Giving the Treat from the Signal Hand
The first stage of introducing hand signals is the simplest: You hold the treat between the fingers of your
signal hand, and when your dog performs correctly, you give her that treat as her reward. You should go
through all of the routines in this stage in this way before moving on to stage 2.
In addition, use your tone of voice and certain phrases that function as “positive and negative markers”
to convey your level of approval or disapproval and to enhance your communication.
Stand to Sit
Put the treat between your first two fingers and hold your hand
flat in front of your dog, getting her attention while in stand.
Move your hand up in front
of your dog while keeping her
attention and simultaneously
saying, “Sit.” If you’ve taught
her sit with a treat, she will
move back into sit.
Once she’s in sit, give her the
treat while saying, “Good sit.”
This functions as a “positive
marker” that helps your dog
understand when she’s done
what you’ve asked for.
Positive and Negative Markers
Positive and negative markers are auditory aids to help your dog understand when she’s gotten something right or
made a mistake.
For instance, if your dog has properly performed a command, your positive marker might be an enthusiastic
“good.” This is particularly helpful when working with your dog from a distance, since you can’t deliver a more
physical reward quickly (like a pat or a rub). Some people use clickers for this, but in this book, we’re not using clickers, only verbal markers.
On the other hand, a negative marker is a phrase uttered in a sharp tone of voice that helps your dog
understand when she’s made a mistake. The most common is “ah-ah.” This is extremely helpful to your dog,
especially when you’re not near her, to help her understand where the problem is. For more about this, see “On
Using Negative Markers”.
The intelligent combination of positive and negative markers — along with tone of voice — dramatically facilitates learning and profoundly strengthens the communicative and emotional bonds between dogs and their owners.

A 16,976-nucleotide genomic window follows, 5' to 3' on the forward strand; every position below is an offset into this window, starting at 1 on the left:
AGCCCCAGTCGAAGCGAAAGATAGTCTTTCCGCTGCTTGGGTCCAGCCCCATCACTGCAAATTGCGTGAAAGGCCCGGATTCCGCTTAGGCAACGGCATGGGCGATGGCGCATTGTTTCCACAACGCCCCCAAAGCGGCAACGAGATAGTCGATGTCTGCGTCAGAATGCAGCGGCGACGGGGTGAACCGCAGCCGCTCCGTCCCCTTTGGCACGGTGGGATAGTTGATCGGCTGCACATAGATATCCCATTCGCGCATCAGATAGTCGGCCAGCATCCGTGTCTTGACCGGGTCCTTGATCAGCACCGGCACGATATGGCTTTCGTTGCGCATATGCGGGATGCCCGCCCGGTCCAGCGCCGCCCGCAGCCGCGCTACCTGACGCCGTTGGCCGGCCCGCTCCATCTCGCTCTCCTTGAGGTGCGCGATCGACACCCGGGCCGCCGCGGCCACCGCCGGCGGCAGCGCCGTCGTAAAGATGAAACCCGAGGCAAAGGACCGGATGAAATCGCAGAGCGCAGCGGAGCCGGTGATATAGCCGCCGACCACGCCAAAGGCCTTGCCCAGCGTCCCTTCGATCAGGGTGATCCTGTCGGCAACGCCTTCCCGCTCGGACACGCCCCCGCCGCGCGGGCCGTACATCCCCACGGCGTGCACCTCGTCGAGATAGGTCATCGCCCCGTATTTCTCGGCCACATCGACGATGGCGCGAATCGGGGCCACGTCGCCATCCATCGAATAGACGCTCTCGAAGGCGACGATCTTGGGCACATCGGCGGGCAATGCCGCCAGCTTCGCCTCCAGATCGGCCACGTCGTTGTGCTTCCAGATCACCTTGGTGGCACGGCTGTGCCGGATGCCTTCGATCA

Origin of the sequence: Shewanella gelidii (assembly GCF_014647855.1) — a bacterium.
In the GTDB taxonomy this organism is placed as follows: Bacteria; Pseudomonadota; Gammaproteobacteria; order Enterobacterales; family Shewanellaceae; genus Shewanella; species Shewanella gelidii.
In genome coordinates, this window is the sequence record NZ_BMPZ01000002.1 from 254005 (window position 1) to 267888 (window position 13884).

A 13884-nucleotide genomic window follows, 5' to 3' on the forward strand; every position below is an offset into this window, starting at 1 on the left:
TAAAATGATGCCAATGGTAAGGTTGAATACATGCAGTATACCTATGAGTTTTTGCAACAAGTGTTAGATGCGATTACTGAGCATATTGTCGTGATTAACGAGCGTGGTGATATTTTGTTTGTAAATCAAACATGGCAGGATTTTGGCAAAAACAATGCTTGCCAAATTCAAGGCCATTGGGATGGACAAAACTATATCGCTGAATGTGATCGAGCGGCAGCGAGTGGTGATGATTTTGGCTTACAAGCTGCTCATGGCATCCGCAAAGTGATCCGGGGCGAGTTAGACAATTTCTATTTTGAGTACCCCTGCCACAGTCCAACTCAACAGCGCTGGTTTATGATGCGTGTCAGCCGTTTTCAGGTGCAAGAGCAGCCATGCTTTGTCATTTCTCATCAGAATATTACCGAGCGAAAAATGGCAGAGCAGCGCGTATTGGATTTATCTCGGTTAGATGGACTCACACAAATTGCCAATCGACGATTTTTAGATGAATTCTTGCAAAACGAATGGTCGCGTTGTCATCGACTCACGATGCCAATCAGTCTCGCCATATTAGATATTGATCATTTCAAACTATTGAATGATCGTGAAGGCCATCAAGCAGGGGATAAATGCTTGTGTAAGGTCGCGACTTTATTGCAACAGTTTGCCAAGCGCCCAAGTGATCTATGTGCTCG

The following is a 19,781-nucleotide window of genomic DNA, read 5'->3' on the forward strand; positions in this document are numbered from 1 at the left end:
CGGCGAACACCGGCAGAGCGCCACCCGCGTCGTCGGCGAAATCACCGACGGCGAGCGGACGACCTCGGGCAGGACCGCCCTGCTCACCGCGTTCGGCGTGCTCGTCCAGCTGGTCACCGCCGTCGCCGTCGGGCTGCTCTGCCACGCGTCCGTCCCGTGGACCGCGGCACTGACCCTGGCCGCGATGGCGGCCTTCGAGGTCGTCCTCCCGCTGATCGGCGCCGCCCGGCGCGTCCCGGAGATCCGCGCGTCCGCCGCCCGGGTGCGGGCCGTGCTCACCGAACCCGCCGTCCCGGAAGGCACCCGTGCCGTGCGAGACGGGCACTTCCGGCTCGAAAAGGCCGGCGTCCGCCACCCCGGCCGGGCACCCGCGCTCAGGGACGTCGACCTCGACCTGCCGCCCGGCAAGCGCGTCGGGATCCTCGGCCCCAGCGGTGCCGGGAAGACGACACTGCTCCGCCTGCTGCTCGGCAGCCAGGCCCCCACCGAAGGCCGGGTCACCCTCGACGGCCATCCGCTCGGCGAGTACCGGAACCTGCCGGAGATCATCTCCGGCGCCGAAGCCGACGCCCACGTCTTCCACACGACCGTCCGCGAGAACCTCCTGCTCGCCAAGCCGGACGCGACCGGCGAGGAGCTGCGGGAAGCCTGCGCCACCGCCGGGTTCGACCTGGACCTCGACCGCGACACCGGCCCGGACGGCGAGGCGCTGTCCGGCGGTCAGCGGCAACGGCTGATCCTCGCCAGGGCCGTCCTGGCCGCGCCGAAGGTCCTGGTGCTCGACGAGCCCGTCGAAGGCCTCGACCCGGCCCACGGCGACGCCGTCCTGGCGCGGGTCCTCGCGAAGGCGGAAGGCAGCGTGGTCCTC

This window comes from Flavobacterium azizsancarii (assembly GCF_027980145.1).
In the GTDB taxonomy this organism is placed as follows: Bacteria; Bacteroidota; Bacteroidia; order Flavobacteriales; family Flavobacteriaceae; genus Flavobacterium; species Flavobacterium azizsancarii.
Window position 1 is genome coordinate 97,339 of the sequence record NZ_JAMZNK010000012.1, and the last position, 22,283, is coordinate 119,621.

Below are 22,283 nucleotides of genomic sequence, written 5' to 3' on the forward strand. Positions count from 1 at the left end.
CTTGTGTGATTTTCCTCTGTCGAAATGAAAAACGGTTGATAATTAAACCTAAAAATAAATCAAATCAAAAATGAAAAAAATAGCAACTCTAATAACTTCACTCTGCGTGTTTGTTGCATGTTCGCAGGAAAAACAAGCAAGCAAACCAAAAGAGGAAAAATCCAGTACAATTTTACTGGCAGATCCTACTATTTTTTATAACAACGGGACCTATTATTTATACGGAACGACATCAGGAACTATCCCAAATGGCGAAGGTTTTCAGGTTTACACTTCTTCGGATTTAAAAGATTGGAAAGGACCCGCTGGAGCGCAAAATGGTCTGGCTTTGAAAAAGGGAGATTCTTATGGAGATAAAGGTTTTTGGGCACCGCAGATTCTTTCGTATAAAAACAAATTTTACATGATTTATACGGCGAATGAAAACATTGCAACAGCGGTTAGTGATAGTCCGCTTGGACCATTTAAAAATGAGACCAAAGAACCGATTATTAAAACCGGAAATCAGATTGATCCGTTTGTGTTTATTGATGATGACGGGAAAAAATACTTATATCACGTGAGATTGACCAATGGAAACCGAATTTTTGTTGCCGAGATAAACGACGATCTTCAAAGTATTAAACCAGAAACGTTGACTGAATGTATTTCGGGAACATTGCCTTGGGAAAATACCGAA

Sit to Down
With your dog in sit, use the
treat between your fingers to
get your dog’s attention.
While saying, “Down,” slowly
sweep your hand down in front
of your dog’s nose and all the
way to the ground.
Once your dog is in down, DO
NOT put the treat into your
Instead, open your fingers so
that the treat drops to the
ground and pull your hand
away. Have your dog pick up
the treat from the ground.
This is VERY IMPORTANT:
You want to teach your dog
to orient to the ground rather than to your hand.
Eventually, to avoid bending over to deliver
the treat, try the alternate method that
delivers the treat from behind the leg, “Down without Bending Over.
The Importance of Tone of Voice
Dogs will never understand human language. However, they can easily learn to recognize words, and they definitely
understand the tone with which words are uttered.
In general, dogs have three tones of voice that they commonly use to communicate with other dogs: high pitched and upbeat, midrange and level, and low and rumbling. These mean pretty much what you’d think. High pitched and upbeat is happy and playful. Midrange and level communicates a range of more level emotions. Low
and rumbling is threatening or angry.
Of course, dog communication involves a full spectrum of much more subtle emotions and meaning, and to
understand what dogs are expressing, we always have to consider multiple factors, including body posture, social
context, and more.
However, for the purposes of training, we can take a page from their communicative repertoire and adapt it to
our interactions to improve the quality of our communications.
In the context of commands and markers, this means that, for a positive marker, you should use an upbeat,
high-pitched tone of voice. For a negative marker, use a low, reprimanding tone of voice. And for general
instructions, use an ordinary but commanding tone that is slightly weightier and more attention-getting than your
ordinary tone of voice
Down to Stand
With your dog in a down, use the treat
between your fingers to get her attention.
Slowly move the treat away from your dog’s
nose and slightly upward, but parallel with
the floor, while saying, “Stand.”
As your dog stands, say, “Good stand,” as
a positive marker and deliver the treat.
Stand to Down
People commonly overlook practicing down from a stand, since they aren’t sure why they’d ever need the dog
to lie down from a stand. Don’t do that! This exercise leads to a much more advanced and very important
exercise called “Down Out of Motion”, which is used in both heeling and recalls.
With your dog in stand, hold the treat in
your raised hand slightly above her head.
Say, “Down,” and sweep your hand down in
a smooth arc past her nose.
Bring your hand all the way to the ground,
but do not release the treat…
… until your dog is down on all fours. Then
say, “Good down,” …
… and leave the treat on the ground for
your dog. DO NOT let her take it from your
Down to Sit
With your dog in down, get your dog’s
attention on the treat.
With your palm facing your dog, and while
maintaining her attention on the treat,
sweep your hand up and above her head
while saying, “Sit.”
When your dog comes to a sit, say, “Good
sit,” linking the behavior to your positive